Tuesday, 22 January 2019

Europe's Grandmother: the Death of Queen Victoria by Catherine Hokin

 Victoria, Albert & their 9 children
It's hard to write anything at the moment without the current political turmoils shouting to be heard. I'm deep in WWII and the parallels are strong enough to be frightening. I thought it would be worthwhile therefore, on the anniversary of Queen Victoria's death (22nd January 1901) to remind ourselves how closely entwined the UK once was with her continental neighbours, through the network of marriages entered into by the Queen and Prince Albert's nine children.

In the last decades of her life, Victoria earned the nickname 'The Grandmother of Europe' and on her death The Economist referred to her crown as "a golden link." That's hardly surprising when you run through the list of the matches she made and the offspring they produced. Take a breath and here they are.

 Victoria walks Princess Beatrice down the aisle
Victoria, the Princess Royal, became Empress of Germany and Queen of Prussia, and went on to be mother to Kaiser Wilhelm II who led Germany in WWI, and Queen Sophie of Greece. Edward VII married Princess Alexandra of Denmark and their daughter Maud became Queen of Norway. Princess Alice became Grand Duchess of Hesse and her daughter became the ill-fated Empress Alexandra of Russia. Prince Alfred married Grand Duchess Maria Alexandra of Russia and one of their daughters, Marie, became Queen of Romania. Princess Helena married into a German house (Shleswig-Holstein) as did Prince Leopold (Waldeck and Pyrmont). Prince Arthur married Princess Louise of Prussia, one of their daughters becoming Crown Princess of Sweden and Princess Beatrice married Henry of Battenberg, their daughter Victoria Eugenie then becoming Queen of Spain. Only the commonly-branded "unconventional" Princess Louise bucked the trend, marrying the Duke of Argyll and remaining childless. It's an exhausting list and tracing the multiple strands that run on from it through Europe has to be the work of many spreadsheets.

 Victoria with some of her children & grandchildren
Many of the family ties were shattered by World War One and its redrawing of Europe's political structures. Nevertheless, it is likely that all the current royal families of Europe, either in place or aspiring, can claim Victoria as their common ancestor. That includes: Sophia, wife of Juan Carlos of Spain who abdicated in 2014; Haakon Magnus, the Crown Prince of Norway and Carl XVI of Sweden. Her reach continues to be a long one, as was the hemophilia which Victoria and many of her female descendants carried.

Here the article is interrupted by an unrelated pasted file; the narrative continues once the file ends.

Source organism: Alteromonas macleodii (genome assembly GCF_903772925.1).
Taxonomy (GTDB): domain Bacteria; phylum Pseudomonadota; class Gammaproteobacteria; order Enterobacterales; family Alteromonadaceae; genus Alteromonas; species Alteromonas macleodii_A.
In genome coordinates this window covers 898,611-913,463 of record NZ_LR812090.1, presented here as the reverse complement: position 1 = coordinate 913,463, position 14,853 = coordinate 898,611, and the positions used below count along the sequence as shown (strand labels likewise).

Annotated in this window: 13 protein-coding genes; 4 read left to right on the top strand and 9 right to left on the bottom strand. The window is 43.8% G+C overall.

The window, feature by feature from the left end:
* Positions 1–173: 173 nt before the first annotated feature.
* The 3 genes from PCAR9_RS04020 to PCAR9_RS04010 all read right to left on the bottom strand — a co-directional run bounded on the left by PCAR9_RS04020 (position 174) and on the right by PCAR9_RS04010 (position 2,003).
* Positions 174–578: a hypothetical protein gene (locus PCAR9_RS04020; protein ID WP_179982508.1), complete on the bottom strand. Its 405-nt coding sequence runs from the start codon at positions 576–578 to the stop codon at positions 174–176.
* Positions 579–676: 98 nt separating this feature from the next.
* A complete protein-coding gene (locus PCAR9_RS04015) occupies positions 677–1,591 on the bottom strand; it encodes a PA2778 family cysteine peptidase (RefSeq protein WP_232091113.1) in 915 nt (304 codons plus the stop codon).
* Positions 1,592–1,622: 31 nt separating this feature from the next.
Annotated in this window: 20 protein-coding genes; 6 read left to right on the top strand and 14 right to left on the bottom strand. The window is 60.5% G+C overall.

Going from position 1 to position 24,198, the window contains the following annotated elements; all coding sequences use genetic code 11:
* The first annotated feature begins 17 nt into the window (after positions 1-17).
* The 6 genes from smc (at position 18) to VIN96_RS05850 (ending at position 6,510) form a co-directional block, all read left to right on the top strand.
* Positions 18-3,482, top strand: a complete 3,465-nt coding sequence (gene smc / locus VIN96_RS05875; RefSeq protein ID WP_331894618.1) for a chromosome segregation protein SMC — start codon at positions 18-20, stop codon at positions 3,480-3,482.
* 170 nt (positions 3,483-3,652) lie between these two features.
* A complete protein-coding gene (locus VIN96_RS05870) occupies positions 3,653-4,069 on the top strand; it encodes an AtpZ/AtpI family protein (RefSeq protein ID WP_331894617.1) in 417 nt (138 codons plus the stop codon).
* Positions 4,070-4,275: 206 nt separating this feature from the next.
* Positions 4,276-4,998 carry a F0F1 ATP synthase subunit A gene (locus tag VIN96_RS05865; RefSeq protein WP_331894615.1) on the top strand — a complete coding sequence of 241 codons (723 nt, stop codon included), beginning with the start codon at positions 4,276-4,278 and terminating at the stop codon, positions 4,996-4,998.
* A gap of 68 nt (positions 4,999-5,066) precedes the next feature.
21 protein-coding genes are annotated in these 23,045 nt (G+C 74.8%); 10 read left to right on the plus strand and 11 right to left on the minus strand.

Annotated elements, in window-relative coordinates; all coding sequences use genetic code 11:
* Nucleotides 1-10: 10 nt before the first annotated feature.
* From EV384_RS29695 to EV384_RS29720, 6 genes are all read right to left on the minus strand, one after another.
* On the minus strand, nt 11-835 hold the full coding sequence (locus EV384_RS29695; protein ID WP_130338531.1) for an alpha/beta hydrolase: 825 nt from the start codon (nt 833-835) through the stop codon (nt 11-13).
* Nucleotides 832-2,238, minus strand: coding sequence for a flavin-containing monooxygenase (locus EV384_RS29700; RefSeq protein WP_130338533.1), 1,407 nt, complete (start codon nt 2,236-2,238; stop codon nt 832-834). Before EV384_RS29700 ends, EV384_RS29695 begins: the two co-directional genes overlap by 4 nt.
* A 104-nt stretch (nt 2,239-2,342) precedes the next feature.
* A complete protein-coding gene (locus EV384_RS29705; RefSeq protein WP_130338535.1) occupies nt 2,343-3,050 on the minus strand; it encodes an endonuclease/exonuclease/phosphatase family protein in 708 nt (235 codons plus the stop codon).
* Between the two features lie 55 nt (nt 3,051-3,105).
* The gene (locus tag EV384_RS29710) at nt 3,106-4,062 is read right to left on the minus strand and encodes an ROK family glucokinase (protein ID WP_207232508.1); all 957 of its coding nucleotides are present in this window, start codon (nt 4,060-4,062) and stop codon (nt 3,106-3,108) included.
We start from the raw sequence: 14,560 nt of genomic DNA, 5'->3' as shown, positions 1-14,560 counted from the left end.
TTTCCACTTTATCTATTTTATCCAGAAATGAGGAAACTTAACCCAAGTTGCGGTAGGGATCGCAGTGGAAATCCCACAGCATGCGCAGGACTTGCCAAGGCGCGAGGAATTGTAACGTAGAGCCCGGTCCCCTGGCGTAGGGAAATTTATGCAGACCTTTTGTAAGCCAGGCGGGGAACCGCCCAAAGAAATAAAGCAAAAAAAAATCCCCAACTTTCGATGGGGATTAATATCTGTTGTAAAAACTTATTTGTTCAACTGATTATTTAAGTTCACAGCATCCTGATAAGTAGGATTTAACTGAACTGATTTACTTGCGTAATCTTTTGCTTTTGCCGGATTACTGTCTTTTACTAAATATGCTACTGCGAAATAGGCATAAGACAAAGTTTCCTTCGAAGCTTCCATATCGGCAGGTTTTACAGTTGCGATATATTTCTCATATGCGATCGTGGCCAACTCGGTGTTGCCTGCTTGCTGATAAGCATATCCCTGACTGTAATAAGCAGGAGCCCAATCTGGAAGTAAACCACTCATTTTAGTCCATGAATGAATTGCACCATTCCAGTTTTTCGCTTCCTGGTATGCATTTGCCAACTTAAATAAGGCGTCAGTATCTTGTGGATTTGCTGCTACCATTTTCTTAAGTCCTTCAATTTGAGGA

The obituaries and funeral reports of the time frequently allude to apprehension over the future, which is hardly surprising at the end of such a long reign.

 Funeral cortege, 4 Feb 1901, Manchester Guardian
The Economist notes that "it is not a reign but an era which closes with her death." The Manchester Guardian talks quite lyrically about the silence that marked the cortege's passing in a way that seems to echo that apprehension: "It was a silent crowd; indeed its supreme characteristics were its blackness and silence. People were silent because they wished to be silent, because the magnetism of the hour was upon them, and its solemnity. Shutting one's eyes, it was the seashore that seemed to sound – not the busy city with its clamorous voices and roarings. Over London there hung the light mist of our winter mornings, and the sun shone like a dim, far-off lighthouse, with its intervals of eclipse. When the dead Queen's body was borne past, the silence simply deepened – that was all."

Silence seems to be something we are sorely lacking at the moment, every political moment is dominated by noise. Don't get me wrong, I'm no monarchist and have no desire to return to out-moded and, in the case of Empire, repugnant political systems. My thoughts here are simply about connections: trace back any of our tangled ancestral DNA and we're all a mix of more countries and customs than most of us know beyond a generation or two. The Economist obituary concludes its section on the strengths and weaknesses of the Queen with: "The hearts of the people are full of grief ... but there is no solid reason for political fear." On the anniversary of the death of that particular link across Europe, I wonder how many of us can feel the same.

1 comment:

Ms. said...

All said wisely and well. Thank you.